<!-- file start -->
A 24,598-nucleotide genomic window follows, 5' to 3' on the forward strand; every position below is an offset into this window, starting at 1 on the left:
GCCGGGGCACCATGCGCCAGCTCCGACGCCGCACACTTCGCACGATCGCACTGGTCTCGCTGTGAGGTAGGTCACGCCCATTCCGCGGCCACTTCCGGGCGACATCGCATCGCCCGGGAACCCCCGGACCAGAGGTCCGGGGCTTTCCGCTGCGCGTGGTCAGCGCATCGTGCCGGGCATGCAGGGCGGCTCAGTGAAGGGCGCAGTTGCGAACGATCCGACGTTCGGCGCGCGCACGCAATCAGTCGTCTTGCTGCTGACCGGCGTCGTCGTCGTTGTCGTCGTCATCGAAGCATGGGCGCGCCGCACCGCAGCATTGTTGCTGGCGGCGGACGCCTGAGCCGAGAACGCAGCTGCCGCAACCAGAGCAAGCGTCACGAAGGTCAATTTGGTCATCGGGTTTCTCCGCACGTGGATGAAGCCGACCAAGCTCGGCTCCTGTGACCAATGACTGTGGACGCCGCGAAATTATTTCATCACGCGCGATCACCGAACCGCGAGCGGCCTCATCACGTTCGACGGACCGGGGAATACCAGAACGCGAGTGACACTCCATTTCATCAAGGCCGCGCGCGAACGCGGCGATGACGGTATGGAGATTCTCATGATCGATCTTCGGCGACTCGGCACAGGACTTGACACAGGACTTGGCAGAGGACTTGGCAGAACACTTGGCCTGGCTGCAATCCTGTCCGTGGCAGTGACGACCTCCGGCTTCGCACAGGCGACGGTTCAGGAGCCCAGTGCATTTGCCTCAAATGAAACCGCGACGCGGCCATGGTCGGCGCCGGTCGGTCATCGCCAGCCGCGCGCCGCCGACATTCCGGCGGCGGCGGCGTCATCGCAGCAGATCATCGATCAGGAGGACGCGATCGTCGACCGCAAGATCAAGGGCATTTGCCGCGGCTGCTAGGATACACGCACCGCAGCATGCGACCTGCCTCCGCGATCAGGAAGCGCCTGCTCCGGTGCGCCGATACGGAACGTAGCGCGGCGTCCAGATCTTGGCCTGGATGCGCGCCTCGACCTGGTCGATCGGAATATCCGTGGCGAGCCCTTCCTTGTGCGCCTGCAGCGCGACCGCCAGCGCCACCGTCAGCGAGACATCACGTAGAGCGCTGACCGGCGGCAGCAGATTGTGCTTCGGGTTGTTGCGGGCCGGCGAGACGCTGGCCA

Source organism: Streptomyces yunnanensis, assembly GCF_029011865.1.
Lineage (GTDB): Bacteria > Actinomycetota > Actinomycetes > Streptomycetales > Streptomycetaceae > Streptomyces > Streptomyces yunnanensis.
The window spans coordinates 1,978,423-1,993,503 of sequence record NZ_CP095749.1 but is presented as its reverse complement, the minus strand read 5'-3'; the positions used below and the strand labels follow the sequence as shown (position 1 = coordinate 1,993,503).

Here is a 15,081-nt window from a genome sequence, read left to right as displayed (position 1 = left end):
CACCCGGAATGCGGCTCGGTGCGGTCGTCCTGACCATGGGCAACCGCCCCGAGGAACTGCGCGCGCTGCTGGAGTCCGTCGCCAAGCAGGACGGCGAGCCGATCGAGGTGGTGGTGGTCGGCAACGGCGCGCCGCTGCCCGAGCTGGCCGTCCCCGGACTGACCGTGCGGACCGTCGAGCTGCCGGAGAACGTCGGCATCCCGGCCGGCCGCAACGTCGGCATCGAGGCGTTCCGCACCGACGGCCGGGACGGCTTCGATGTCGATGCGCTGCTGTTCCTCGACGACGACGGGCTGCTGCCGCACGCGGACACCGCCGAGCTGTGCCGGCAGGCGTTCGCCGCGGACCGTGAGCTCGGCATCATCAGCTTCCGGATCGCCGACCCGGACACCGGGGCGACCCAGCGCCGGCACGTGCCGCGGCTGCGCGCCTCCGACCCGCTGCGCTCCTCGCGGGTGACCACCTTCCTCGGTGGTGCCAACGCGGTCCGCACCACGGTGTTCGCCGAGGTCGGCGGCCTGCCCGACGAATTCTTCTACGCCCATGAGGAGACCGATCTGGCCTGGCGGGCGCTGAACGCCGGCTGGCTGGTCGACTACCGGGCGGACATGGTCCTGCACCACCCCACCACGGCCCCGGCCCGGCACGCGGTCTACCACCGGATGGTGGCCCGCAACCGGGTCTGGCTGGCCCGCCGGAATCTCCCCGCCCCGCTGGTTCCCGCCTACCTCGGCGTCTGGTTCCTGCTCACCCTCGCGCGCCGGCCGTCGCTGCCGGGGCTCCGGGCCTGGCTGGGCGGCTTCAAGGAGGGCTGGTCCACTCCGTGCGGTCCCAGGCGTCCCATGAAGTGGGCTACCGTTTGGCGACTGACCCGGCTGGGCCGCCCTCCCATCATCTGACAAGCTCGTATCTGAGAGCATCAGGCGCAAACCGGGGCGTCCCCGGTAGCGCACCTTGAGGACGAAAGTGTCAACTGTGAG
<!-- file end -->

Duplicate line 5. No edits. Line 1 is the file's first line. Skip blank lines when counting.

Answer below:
The window spans coordinates 1,978,423-1,993,503 of sequence record NZ_CP095749.1 but is presented as its reverse complement, the minus strand read 5'-3'; the positions used below and the strand labels follow the sequence as shown (position 1 = coordinate 1,993,503).